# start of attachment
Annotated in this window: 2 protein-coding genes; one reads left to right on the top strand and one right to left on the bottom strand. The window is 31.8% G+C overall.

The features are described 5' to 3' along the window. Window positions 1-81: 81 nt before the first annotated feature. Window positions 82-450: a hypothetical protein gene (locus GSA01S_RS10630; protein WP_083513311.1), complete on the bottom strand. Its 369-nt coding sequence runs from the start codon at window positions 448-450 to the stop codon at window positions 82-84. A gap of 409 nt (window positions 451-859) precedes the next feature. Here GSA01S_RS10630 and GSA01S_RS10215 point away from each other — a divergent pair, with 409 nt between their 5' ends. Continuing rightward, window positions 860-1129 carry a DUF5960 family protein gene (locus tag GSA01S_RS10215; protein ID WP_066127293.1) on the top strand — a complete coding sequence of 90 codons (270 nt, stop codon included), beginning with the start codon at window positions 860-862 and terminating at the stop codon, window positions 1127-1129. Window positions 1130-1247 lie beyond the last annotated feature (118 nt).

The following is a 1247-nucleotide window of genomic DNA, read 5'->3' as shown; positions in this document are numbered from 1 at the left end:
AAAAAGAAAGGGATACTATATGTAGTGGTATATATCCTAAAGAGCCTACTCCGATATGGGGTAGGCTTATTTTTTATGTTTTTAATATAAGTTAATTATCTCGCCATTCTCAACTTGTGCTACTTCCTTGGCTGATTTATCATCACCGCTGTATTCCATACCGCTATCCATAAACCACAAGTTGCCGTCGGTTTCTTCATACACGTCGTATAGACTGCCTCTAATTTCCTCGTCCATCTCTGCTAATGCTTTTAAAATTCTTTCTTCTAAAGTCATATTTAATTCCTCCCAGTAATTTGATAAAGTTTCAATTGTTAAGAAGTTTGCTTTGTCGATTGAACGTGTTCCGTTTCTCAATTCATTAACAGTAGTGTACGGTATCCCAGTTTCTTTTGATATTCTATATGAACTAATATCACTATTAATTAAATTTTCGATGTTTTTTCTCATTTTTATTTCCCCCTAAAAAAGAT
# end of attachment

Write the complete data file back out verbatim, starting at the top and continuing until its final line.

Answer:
Annotated in this window: 2 protein-coding genes; one reads left to right on the top strand and one right to left on the bottom strand. The window is 31.8% G+C overall.

The features are described 5' to 3' along the window. Window positions 1-81: 81 nt before the first annotated feature. Window positions 82-450: a hypothetical protein gene (locus GSA01S_RS10630; protein WP_083513311.1), complete on the bottom strand. Its 369-nt coding sequence runs from the start codon at window positions 448-450 to the stop codon at window positions 82-84. A gap of 409 nt (window positions 451-859) precedes the next feature. Here GSA01S_RS10630 and GSA01S_RS10215 point away from each other — a divergent pair, with 409 nt between their 5' ends. Continuing rightward, window positions 860-1129 carry a DUF5960 family protein gene (locus tag GSA01S_RS10215; protein ID WP_066127293.1) on the top strand — a complete coding sequence of 90 codons (270 nt, stop codon included), beginning with the start codon at window positions 860-862 and terminating at the stop codon, window positions 1127-1129. Window positions 1130-1247 lie beyond the last annotated feature (118 nt).

The following is a 1247-nucleotide window of genomic DNA, read 5'->3' as shown; positions in this document are numbered from 1 at the left end:
AAAAAGAAAGGGATACTATATGTAGTGGTATATATCCTAAAGAGCCTACTCCGATATGGGGTAGGCTTATTTTTTATGTTTTTAATATAAGTTAATTATCTCGCCATTCTCAACTTGTGCTACTTCCTTGGCTGATTTATCATCACCGCTGTATTCCATACCGCTATCCATAAACCACAAGTTGCCGTCGGTTTCTTCATACACGTCGTATAGACTGCCTCTAATTTCCTCGTCCATCTCTGCTAATGCTTTTAAAATTCTTTCTTCTAAAGTCATATTTAATTCCTCCCAGTAATTTGATAAAGTTTCAATTGTTAAGAAGTTTGCTTTGTCGATTGAACGTGTTCCGTTTCTCAATTCATTAACAGTAGTGTACGGTATCCCAGTTTCTTTTGATATTCTATATGAACTAATATCACTATTAATTAAATTTTCGATGTTTTTTCTCATTTTTATTTCCCCCTAAAAAAGAT